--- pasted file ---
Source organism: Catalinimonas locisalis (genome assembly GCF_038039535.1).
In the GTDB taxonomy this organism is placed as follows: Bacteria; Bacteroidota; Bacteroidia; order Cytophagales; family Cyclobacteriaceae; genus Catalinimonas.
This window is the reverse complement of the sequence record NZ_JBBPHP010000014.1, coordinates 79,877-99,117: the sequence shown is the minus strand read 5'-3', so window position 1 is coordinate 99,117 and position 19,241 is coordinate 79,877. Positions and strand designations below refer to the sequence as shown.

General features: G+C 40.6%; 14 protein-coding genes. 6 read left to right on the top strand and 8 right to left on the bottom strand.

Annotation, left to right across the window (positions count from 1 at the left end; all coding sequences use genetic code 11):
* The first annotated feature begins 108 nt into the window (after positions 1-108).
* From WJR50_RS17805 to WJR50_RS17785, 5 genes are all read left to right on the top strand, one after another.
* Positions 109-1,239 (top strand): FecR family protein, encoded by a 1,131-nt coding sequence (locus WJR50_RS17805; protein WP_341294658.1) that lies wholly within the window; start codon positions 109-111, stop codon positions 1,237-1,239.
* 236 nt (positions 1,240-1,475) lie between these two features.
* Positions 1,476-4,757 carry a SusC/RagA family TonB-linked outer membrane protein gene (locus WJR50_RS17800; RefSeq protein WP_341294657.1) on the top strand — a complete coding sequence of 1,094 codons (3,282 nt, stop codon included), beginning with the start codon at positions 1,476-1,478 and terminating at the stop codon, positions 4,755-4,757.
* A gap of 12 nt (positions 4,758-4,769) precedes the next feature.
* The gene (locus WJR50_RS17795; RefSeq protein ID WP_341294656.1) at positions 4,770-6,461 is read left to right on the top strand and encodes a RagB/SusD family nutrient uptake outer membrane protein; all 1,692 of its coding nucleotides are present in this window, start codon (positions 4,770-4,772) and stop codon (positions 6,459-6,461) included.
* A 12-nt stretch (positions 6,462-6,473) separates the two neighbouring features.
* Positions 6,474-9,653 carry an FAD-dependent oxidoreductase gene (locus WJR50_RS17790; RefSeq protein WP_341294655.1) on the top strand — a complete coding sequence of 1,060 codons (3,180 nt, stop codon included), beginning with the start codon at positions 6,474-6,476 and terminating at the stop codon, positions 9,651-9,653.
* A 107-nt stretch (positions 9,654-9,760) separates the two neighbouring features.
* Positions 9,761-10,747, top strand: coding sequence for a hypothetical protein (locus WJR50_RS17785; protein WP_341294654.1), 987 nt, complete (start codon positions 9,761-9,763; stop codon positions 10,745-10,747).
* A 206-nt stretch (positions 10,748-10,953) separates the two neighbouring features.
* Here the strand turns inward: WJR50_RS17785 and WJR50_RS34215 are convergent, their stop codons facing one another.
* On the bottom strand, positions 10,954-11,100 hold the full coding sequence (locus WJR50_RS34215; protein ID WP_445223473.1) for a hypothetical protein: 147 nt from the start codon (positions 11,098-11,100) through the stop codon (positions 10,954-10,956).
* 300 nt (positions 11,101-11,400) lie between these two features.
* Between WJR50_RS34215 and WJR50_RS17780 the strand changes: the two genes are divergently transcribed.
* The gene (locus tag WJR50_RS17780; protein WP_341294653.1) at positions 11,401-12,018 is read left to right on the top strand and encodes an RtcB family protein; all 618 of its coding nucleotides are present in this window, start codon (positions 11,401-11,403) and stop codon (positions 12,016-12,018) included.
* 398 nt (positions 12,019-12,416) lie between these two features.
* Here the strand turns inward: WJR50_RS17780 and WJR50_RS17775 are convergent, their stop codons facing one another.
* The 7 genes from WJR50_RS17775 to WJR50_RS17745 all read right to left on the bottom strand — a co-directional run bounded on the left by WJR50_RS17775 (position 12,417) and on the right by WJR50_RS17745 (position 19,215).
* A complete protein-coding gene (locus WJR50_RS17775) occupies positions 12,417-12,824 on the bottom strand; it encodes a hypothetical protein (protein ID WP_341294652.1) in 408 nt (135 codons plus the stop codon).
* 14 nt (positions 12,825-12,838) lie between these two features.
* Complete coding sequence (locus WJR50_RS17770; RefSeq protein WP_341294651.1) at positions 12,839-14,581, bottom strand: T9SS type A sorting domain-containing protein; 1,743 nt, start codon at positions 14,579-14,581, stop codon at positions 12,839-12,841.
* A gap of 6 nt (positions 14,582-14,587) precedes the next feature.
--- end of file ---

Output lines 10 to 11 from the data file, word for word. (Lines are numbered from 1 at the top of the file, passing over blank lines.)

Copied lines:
* Positions 1,476-4,757 carry a SusC/RagA family TonB-linked outer membrane protein gene (locus WJR50_RS17800; RefSeq protein WP_341294657.1) on the top strand — a complete coding sequence of 1,094 codons (3,282 nt, stop codon included), beginning with the start codon at positions 1,476-1,478 and terminating at the stop codon, positions 4,755-4,757.
* A gap of 12 nt (positions 4,758-4,769) precedes the next feature.